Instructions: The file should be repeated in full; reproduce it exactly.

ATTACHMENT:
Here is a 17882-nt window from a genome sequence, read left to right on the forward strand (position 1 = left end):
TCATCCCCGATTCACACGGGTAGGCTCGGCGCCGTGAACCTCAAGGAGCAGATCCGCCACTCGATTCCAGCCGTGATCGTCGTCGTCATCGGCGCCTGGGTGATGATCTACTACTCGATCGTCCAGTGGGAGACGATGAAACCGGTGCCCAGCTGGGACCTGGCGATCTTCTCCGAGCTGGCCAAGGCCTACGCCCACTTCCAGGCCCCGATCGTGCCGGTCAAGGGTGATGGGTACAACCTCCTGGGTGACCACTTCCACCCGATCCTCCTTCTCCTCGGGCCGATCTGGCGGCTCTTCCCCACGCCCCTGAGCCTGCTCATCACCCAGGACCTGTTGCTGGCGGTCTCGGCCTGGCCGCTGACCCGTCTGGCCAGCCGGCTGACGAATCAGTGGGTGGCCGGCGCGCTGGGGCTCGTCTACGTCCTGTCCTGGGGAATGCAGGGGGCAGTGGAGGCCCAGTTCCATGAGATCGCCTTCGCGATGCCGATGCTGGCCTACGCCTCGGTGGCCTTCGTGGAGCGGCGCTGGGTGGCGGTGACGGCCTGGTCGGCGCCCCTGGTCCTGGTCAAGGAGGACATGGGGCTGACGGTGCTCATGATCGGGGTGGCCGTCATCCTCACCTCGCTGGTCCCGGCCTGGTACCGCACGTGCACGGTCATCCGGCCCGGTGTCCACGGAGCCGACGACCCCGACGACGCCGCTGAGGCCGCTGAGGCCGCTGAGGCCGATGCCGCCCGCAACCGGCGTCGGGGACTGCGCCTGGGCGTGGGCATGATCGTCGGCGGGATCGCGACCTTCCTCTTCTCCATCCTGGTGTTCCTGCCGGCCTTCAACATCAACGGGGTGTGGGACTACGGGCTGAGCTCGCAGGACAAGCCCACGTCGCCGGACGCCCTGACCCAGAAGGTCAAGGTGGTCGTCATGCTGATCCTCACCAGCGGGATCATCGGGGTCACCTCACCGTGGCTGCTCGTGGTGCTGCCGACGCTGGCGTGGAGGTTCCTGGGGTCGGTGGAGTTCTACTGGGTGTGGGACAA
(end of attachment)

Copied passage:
Here is a 17882-nt window from a genome sequence, read left to right on the forward strand (position 1 = left end):
TCATCCCCGATTCACACGGGTAGGCTCGGCGCCGTGAACCTCAAGGAGCAGATCCGCCACTCGATTCCAGCCGTGATCGTCGTCGTCATCGGCGCCTGGGTGATGATCTACTACTCGATCGTCCAGTGGGAGACGATGAAACCGGTGCCCAGCTGGGACCTGGCGATCTTCTCCGAGCTGGCCAAGGCCTACGCCCACTTCCAGGCCCCGATCGTGCCGGTCAAGGGTGATGGGTACAACCTCCTGGGTGACCACTTCCACCCGATCCTCCTTCTCCTCGGGCCGATCTGGCGGCTCTTCCCCACGCCCCTGAGCCTGCTCATCACCCAGGACCTGTTGCTGGCGGTCTCGGCCTGGCCGCTGACCCGTCTGGCCAGCCGGCTGACGAATCAGTGGGTGGCCGGCGCGCTGGGGCTCGTCTACGTCCTGTCCTGGGGAATGCAGGGGGCAGTGGAGGCCCAGTTCCATGAGATCGCCTTCGCGATGCCGATGCTGGCCTACGCCTCGGTGGCCTTCGTGGAGCGGCGCTGGGTGGCGGTGACGGCCTGGTCGGCGCCCCTGGTCCTGGTCAAGGAGGACATGGGGCTGACGGTGCTCATGATCGGGGTGGCCGTCATCCTCACCTCGCTGGTCCCGGCCTGGTACCGCACGTGCACGGTCATCCGGCCCGGTGTCCACGGAGCCGACGACCCCGACGACGCCGCTGAGGCCGCTGAGGCCGCTGAGGCCGATGCCGCCCGCAACCGGCGTCGGGGACTGCGCCTGGGCGTGGGCATGATCGTCGGCGGGATCGCGACCTTCCTCTTCTCCATCCTGGTGTTCCTGCCGGCCTTCAACATCAACGGGGTGTGGGACTACGGGCTGAGCTCGCAGGACAAGCCCACGTCGCCGGACGCCCTGACCCAGAAGGTCAAGGTGGTCGTCATGCTGATCCTCACCAGCGGGATCATCGGGGTCACCTCACCGTGGCTGCTCGTGGTGCTGCCGACGCTGGCGTGGAGGTTCCTGGGGTCGGTGGAGTTCTACTGGGTGTGGGACAA